(A) Following medroxyprogesterone/DMBA treatment, tumor latency was similar between MMTV-PDK1 mice and wild-type littermates, but was reduced in both groups by treatment with the PPARδ agonist GW501516. Survival is defined as the time at which tumors reached ∼1000 mm3 and animals were euthanized. The median tumor-free interval (T50) was 89 days for MMTV-PDK1 mice (PDK1) vs. 110 days for wild-type mice (WT) (P = 0.1738); 54 days for GW501516-treated wild-type animals vs. 110 days for WT mice (P = 0.0019); 21 days for GW501516-treated PDK1 mice vs. PDK1 mice (P = 0.0002). Statistical analysis used the log rank test. The number (N) of mice per group was: WT (N = 10), WT+GW (N = 10), PDK1 (N = 8), PDK1+GW (N = 6). (B) Cumulative mammary tumor formation. The total number of tumors is expressed as a percentage of total tumor number. Percent tumor formation between GW501516-treated WT vs. WT mice (P = 0.0127), GW501516-treated PDK1 vs. PDK1 mice (P = 0.0011) and GW501516-treated PDK1 vs. WT mice (P = 0.0001 were statistically significant. Tumor formation in WT vs. PDK1 mice (P = 0.710) was not significantly different. (C) IHC analysis indicates that PDK1, pT308AKT and PPARδ expression are increased in two adenocarcinomas from MMTV-PDK1 mice (+) vs. an adenocarcinoma from a wild-type littermate (−). Magnification 600×. (D) Immunoblot analysis indicates that PDK1 and pT308AKT are elevated in adenocarcinomas from MMTV-PDK1 mice (+) vs. wild-type mice (−), but were unchanged in squamous carcinomas.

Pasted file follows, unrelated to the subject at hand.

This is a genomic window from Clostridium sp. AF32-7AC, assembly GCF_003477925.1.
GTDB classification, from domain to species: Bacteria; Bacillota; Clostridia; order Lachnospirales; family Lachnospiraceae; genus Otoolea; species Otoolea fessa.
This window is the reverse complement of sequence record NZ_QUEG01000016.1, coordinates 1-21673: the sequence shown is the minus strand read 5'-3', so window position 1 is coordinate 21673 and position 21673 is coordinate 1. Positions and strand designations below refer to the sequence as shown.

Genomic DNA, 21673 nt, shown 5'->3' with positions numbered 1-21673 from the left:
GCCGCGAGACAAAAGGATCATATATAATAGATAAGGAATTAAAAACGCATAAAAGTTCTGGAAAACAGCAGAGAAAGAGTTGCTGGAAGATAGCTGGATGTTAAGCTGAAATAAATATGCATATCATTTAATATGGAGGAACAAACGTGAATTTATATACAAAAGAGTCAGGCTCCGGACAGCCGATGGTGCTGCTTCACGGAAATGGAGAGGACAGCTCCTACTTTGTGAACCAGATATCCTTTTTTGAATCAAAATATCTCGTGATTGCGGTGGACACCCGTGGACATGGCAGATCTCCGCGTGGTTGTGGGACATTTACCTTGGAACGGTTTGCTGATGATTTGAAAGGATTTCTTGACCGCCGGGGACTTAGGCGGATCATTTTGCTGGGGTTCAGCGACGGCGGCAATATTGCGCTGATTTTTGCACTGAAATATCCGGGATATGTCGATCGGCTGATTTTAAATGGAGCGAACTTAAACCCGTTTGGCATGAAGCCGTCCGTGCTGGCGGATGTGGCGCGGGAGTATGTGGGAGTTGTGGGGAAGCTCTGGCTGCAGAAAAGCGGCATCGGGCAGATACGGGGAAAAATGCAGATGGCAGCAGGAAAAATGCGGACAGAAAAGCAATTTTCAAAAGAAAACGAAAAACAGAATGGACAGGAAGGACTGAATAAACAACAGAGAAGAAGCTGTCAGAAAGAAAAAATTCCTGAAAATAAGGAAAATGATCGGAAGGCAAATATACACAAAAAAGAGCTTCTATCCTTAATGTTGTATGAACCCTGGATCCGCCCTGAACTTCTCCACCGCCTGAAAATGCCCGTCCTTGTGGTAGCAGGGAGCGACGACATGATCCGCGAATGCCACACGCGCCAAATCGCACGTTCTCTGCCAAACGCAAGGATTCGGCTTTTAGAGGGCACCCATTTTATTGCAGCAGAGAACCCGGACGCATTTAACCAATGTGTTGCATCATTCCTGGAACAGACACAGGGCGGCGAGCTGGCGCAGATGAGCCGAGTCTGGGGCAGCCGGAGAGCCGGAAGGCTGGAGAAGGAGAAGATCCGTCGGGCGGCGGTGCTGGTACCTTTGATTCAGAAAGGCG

Adenocarcinomas from MMTV-PDK1 mice express increased pT308AKT and PPARδ